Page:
Monday, December 8, 2008


As I've said before an amazing amount of old and obscure TV shows are being released on DVD. One of the recently surprising to me is a cop show called Brenner.

This wasn't even a regular series. It was a CBS summer replacement show that premiered in 1959 and was repeated in subsequent years until new episodes appeared in 1964, all as summer series. The hook of the show was that it was about father and son policemen in New YOrk Coty, Roy and Ernie BRenner, played by Edward Binns and James Broderick. It was unsusal for its day in that at least the five episodes I've seen so far weren't the usual crime stories, butg dealt more with the personal lives and attitudes of policemen than any other show of the time that I know of. There were episodes about a cop ashamed of a hoodlum father, a police captain with a thieveing son, a DA pressuring a cop to lie and so on. It did as well with these stories as you could in a half hour time frame and had a nice low-key New York flavor but the show's most distinctive feature may have been its theme song, a haunting atonal duet of kettle drums and bassoon.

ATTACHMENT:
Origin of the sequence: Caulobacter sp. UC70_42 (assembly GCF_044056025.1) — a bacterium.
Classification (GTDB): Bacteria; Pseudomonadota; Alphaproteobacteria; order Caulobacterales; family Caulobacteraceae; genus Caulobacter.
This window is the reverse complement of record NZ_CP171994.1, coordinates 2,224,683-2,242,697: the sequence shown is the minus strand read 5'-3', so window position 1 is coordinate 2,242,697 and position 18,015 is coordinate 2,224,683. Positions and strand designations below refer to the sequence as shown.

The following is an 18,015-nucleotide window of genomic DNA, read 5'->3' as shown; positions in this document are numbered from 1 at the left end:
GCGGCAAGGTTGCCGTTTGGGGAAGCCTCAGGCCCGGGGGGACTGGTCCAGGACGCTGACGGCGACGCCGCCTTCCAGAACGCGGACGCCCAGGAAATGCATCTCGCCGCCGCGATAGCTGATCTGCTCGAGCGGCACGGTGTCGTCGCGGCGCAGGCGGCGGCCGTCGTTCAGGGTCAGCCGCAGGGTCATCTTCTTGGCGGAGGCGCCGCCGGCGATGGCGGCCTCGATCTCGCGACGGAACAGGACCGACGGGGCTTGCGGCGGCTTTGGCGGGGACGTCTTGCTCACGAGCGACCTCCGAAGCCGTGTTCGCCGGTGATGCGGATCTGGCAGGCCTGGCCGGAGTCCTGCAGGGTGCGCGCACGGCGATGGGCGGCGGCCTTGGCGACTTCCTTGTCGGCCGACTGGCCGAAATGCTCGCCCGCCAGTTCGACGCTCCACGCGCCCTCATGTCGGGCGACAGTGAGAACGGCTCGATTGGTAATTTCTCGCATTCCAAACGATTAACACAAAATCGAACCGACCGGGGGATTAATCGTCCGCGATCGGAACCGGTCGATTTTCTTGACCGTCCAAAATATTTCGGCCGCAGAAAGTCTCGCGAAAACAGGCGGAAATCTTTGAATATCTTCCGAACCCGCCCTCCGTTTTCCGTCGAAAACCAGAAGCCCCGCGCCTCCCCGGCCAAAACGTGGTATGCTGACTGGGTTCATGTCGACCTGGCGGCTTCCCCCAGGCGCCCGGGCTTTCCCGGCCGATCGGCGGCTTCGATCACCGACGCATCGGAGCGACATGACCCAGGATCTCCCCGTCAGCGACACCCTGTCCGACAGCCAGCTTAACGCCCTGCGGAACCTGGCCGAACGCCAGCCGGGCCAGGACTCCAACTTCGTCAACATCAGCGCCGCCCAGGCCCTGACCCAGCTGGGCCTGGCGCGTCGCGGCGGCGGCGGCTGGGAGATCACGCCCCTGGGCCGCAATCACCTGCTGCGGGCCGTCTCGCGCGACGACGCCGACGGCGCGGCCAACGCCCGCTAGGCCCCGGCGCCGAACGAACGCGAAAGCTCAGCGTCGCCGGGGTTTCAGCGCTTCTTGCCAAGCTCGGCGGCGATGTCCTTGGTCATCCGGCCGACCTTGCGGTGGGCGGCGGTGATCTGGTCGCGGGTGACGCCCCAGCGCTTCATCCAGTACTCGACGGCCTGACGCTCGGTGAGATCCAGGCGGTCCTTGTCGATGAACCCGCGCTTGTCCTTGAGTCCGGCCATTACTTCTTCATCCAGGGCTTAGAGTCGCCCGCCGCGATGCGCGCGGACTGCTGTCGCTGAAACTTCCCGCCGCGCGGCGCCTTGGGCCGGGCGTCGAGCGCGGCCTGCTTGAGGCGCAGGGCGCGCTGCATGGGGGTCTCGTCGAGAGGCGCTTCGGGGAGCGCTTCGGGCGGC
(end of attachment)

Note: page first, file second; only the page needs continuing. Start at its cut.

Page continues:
The few episodes I saw had some familiar faces but mostly familiar character actors like Robert Webber, George Matthews, Michael Conrad and JOhn Karlen later best known as Willie Loomis in the Dark Shadows series. There were two "Before They Were Stars" type appearances though, Gene Hackman appearing uncredited as a uniformed patrolman and Grandpa Munster himself, Al Lewis, as a hood.

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